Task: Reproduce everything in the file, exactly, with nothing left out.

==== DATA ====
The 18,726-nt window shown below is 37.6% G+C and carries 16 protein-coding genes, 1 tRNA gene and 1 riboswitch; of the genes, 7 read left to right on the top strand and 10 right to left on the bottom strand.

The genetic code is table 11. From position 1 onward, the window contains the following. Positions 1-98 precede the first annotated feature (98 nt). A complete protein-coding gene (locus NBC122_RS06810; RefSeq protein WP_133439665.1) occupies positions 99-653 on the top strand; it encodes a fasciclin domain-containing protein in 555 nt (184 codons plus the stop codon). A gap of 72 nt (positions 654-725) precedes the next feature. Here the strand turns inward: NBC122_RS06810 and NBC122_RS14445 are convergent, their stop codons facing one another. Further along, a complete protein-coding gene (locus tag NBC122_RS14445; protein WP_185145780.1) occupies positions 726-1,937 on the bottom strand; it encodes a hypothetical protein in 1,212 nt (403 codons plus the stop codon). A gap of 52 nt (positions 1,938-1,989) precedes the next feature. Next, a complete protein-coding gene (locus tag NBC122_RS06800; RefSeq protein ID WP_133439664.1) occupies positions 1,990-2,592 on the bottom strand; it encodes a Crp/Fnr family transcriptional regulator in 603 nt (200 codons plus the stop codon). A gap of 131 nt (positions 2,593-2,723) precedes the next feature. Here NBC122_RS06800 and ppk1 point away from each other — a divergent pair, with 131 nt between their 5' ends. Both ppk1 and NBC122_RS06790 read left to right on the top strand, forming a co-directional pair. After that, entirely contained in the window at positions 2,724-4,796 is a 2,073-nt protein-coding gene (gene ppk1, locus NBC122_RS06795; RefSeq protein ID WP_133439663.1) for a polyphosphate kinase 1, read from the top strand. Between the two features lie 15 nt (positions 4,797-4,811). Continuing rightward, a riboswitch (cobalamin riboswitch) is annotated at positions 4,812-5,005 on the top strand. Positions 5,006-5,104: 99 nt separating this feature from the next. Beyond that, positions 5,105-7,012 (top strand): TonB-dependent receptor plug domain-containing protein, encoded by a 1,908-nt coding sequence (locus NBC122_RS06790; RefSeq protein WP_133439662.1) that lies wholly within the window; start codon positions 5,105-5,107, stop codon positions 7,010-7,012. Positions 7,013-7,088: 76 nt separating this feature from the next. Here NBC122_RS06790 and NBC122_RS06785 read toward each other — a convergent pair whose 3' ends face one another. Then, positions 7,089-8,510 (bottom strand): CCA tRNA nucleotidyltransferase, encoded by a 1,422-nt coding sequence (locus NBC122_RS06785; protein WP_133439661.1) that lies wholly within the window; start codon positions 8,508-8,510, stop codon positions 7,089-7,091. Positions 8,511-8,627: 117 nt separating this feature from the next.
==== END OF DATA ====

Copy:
The 18,726-nt window shown below is 37.6% G+C and carries 16 protein-coding genes, 1 tRNA gene and 1 riboswitch; of the genes, 7 read left to right on the top strand and 10 right to left on the bottom strand.

The genetic code is table 11. From position 1 onward, the window contains the following. Positions 1-98 precede the first annotated feature (98 nt). A complete protein-coding gene (locus NBC122_RS06810; RefSeq protein WP_133439665.1) occupies positions 99-653 on the top strand; it encodes a fasciclin domain-containing protein in 555 nt (184 codons plus the stop codon). A gap of 72 nt (positions 654-725) precedes the next feature. Here the strand turns inward: NBC122_RS06810 and NBC122_RS14445 are convergent, their stop codons facing one another. Further along, a complete protein-coding gene (locus tag NBC122_RS14445; protein WP_185145780.1) occupies positions 726-1,937 on the bottom strand; it encodes a hypothetical protein in 1,212 nt (403 codons plus the stop codon). A gap of 52 nt (positions 1,938-1,989) precedes the next feature. Next, a complete protein-coding gene (locus tag NBC122_RS06800; RefSeq protein ID WP_133439664.1) occupies positions 1,990-2,592 on the bottom strand; it encodes a Crp/Fnr family transcriptional regulator in 603 nt (200 codons plus the stop codon). A gap of 131 nt (positions 2,593-2,723) precedes the next feature. Here NBC122_RS06800 and ppk1 point away from each other — a divergent pair, with 131 nt between their 5' ends. Both ppk1 and NBC122_RS06790 read left to right on the top strand, forming a co-directional pair. After that, entirely contained in the window at positions 2,724-4,796 is a 2,073-nt protein-coding gene (gene ppk1, locus NBC122_RS06795; RefSeq protein ID WP_133439663.1) for a polyphosphate kinase 1, read from the top strand. Between the two features lie 15 nt (positions 4,797-4,811). Continuing rightward, a riboswitch (cobalamin riboswitch) is annotated at positions 4,812-5,005 on the top strand. Positions 5,006-5,104: 99 nt separating this feature from the next. Beyond that, positions 5,105-7,012 (top strand): TonB-dependent receptor plug domain-containing protein, encoded by a 1,908-nt coding sequence (locus NBC122_RS06790; RefSeq protein WP_133439662.1) that lies wholly within the window; start codon positions 5,105-5,107, stop codon positions 7,010-7,012. Positions 7,013-7,088: 76 nt separating this feature from the next. Here NBC122_RS06790 and NBC122_RS06785 read toward each other — a convergent pair whose 3' ends face one another. Then, positions 7,089-8,510 (bottom strand): CCA tRNA nucleotidyltransferase, encoded by a 1,422-nt coding sequence (locus NBC122_RS06785; protein WP_133439661.1) that lies wholly within the window; start codon positions 8,508-8,510, stop codon positions 7,089-7,091. Positions 8,511-8,627: 117 nt separating this feature from the next.